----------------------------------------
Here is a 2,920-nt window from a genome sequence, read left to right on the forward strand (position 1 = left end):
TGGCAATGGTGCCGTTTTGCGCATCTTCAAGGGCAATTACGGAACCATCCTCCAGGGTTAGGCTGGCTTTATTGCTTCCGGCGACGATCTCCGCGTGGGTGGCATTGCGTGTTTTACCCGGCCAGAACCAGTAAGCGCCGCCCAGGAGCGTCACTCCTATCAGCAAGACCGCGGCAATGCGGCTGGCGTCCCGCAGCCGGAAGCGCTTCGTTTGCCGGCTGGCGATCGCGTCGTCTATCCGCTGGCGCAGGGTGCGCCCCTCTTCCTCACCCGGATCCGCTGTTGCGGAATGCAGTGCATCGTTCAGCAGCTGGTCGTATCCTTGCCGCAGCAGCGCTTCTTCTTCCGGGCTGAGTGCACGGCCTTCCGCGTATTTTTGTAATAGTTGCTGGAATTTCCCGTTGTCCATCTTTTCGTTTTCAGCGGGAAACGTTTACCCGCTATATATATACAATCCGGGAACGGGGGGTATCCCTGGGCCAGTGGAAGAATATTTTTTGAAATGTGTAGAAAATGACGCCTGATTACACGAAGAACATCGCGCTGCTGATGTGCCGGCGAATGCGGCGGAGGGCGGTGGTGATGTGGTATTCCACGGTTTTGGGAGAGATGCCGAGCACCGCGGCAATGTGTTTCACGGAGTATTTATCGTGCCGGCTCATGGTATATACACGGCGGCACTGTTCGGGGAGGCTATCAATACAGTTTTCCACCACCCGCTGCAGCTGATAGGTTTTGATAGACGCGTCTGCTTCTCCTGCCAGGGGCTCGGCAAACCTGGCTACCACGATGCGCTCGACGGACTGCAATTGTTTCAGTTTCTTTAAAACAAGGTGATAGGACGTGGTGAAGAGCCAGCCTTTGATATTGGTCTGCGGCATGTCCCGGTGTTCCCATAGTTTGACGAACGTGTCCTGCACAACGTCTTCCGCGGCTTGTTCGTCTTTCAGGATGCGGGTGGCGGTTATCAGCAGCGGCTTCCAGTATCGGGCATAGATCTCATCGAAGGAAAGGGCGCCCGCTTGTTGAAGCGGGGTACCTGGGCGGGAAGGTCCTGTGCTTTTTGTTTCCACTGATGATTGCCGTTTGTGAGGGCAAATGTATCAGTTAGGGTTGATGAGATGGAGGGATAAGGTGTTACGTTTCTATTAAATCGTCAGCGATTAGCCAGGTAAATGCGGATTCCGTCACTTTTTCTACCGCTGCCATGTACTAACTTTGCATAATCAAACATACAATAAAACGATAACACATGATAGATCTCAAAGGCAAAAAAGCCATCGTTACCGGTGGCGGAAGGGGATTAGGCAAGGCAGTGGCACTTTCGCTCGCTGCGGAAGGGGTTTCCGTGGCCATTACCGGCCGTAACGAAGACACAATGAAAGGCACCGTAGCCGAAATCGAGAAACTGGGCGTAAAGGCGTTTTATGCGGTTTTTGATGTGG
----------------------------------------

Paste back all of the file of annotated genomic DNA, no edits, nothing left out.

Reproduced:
Here is a 2,920-nt window from a genome sequence, read left to right on the forward strand (position 1 = left end):
TGGCAATGGTGCCGTTTTGCGCATCTTCAAGGGCAATTACGGAACCATCCTCCAGGGTTAGGCTGGCTTTATTGCTTCCGGCGACGATCTCCGCGTGGGTGGCATTGCGTGTTTTACCCGGCCAGAACCAGTAAGCGCCGCCCAGGAGCGTCACTCCTATCAGCAAGACCGCGGCAATGCGGCTGGCGTCCCGCAGCCGGAAGCGCTTCGTTTGCCGGCTGGCGATCGCGTCGTCTATCCGCTGGCGCAGGGTGCGCCCCTCTTCCTCACCCGGATCCGCTGTTGCGGAATGCAGTGCATCGTTCAGCAGCTGGTCGTATCCTTGCCGCAGCAGCGCTTCTTCTTCCGGGCTGAGTGCACGGCCTTCCGCGTATTTTTGTAATAGTTGCTGGAATTTCCCGTTGTCCATCTTTTCGTTTTCAGCGGGAAACGTTTACCCGCTATATATATACAATCCGGGAACGGGGGGTATCCCTGGGCCAGTGGAAGAATATTTTTTGAAATGTGTAGAAAATGACGCCTGATTACACGAAGAACATCGCGCTGCTGATGTGCCGGCGAATGCGGCGGAGGGCGGTGGTGATGTGGTATTCCACGGTTTTGGGAGAGATGCCGAGCACCGCGGCAATGTGTTTCACGGAGTATTTATCGTGCCGGCTCATGGTATATACACGGCGGCACTGTTCGGGGAGGCTATCAATACAGTTTTCCACCACCCGCTGCAGCTGATAGGTTTTGATAGACGCGTCTGCTTCTCCTGCCAGGGGCTCGGCAAACCTGGCTACCACGATGCGCTCGACGGACTGCAATTGTTTCAGTTTCTTTAAAACAAGGTGATAGGACGTGGTGAAGAGCCAGCCTTTGATATTGGTCTGCGGCATGTCCCGGTGTTCCCATAGTTTGACGAACGTGTCCTGCACAACGTCTTCCGCGGCTTGTTCGTCTTTCAGGATGCGGGTGGCGGTTATCAGCAGCGGCTTCCAGTATCGGGCATAGATCTCATCGAAGGAAAGGGCGCCCGCTTGTTGAAGCGGGGTACCTGGGCGGGAAGGTCCTGTGCTTTTTGTTTCCACTGATGATTGCCGTTTGTGAGGGCAAATGTATCAGTTAGGGTTGATGAGATGGAGGGATAAGGTGTTACGTTTCTATTAAATCGTCAGCGATTAGCCAGGTAAATGCGGATTCCGTCACTTTTTCTACCGCTGCCATGTACTAACTTTGCATAATCAAACATACAATAAAACGATAACACATGATAGATCTCAAAGGCAAAAAAGCCATCGTTACCGGTGGCGGAAGGGGATTAGGCAAGGCAGTGGCACTTTCGCTCGCTGCGGAAGGGGTTTCCGTGGCCATTACCGGCCGTAACGAAGACACAATGAAAGGCACCGTAGCCGAAATCGAGAAACTGGGCGTAAAGGCGTTTTATGCGGTTTTTGATGTGG